Thalamus mediates neocortical Down state transition via GABAB-receptor-targeting interneurons.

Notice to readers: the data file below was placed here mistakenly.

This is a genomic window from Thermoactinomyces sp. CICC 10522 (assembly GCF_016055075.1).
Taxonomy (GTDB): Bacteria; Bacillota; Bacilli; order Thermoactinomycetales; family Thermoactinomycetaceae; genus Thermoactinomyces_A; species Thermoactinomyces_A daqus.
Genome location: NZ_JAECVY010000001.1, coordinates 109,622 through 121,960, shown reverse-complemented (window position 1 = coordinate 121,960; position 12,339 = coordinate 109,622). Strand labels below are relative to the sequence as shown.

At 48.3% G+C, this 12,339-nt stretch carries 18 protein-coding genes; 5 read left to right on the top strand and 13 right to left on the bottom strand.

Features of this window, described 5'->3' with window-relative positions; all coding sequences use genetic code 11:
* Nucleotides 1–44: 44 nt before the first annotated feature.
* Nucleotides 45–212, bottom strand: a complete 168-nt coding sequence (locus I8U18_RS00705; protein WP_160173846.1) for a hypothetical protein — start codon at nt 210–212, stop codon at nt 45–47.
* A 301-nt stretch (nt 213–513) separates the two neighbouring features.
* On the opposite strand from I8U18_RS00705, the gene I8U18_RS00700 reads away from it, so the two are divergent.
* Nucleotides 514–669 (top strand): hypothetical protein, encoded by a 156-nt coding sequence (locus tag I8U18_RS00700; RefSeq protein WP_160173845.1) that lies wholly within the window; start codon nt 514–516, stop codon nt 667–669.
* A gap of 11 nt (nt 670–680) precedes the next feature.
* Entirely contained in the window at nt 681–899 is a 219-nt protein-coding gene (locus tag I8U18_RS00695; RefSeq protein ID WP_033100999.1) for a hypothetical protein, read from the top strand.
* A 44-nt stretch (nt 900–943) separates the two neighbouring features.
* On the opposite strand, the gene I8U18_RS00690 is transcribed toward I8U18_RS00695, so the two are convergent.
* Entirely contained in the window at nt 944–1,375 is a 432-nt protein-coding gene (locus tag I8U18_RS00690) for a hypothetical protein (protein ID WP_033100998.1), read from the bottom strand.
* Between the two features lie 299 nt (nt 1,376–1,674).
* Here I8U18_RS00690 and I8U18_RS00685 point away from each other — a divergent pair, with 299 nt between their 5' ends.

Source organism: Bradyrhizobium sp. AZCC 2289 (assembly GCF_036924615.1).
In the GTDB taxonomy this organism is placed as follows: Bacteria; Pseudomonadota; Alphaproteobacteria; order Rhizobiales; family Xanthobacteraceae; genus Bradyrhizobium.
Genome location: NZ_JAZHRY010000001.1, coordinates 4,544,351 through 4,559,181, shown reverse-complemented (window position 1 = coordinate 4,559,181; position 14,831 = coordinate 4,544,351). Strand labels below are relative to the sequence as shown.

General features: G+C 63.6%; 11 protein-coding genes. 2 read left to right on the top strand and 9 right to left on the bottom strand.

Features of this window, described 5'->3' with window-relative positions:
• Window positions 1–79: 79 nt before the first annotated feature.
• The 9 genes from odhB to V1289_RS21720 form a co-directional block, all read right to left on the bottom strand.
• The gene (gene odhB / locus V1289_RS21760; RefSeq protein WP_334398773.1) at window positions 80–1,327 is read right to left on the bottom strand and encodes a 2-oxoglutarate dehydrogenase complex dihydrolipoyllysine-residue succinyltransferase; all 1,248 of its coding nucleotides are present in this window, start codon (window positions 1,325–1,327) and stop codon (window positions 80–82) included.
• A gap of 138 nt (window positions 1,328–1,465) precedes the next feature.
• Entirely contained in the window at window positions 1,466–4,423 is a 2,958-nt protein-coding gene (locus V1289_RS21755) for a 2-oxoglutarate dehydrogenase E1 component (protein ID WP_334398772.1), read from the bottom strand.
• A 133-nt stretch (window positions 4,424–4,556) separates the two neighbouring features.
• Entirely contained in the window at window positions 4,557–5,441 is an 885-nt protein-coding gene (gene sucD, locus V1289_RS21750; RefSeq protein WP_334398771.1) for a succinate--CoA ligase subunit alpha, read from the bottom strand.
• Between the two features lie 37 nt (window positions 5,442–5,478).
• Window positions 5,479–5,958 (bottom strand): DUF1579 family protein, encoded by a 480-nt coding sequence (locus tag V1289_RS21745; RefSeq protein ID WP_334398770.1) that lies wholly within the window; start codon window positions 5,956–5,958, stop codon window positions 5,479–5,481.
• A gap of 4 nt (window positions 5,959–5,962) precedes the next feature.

Slow-wave sleep is characterized by near-synchronous alternation of active Up states and quiescent Down states in the neocortex. Although the cortex itself can maintain these oscillations, the full expression of Up-Down states requires intact thalamocortical circuits. Sensory thalamic input can drive the cortex into an Up state. Here we show that midline thalamic neurons terminate Up states synchronously across cortical areas. Combining local field potential, single-unit, and patch-clamp recordings in conjunction with optogenetic stimulation and silencing in mice in vivo, we report that thalamic input mediates Down transition via activation of layer 1 neurogliaform inhibitory neurons acting on GABAB receptors. These results strengthen the evidence that thalamocortical interactions are essential for the full expression of slow-wave sleep, show that Down transition is an active process mediated by cortical GABAB receptors, and demonstrate that thalamus synchronizes Down transitions across cortical areas during natural slow-wave sleep.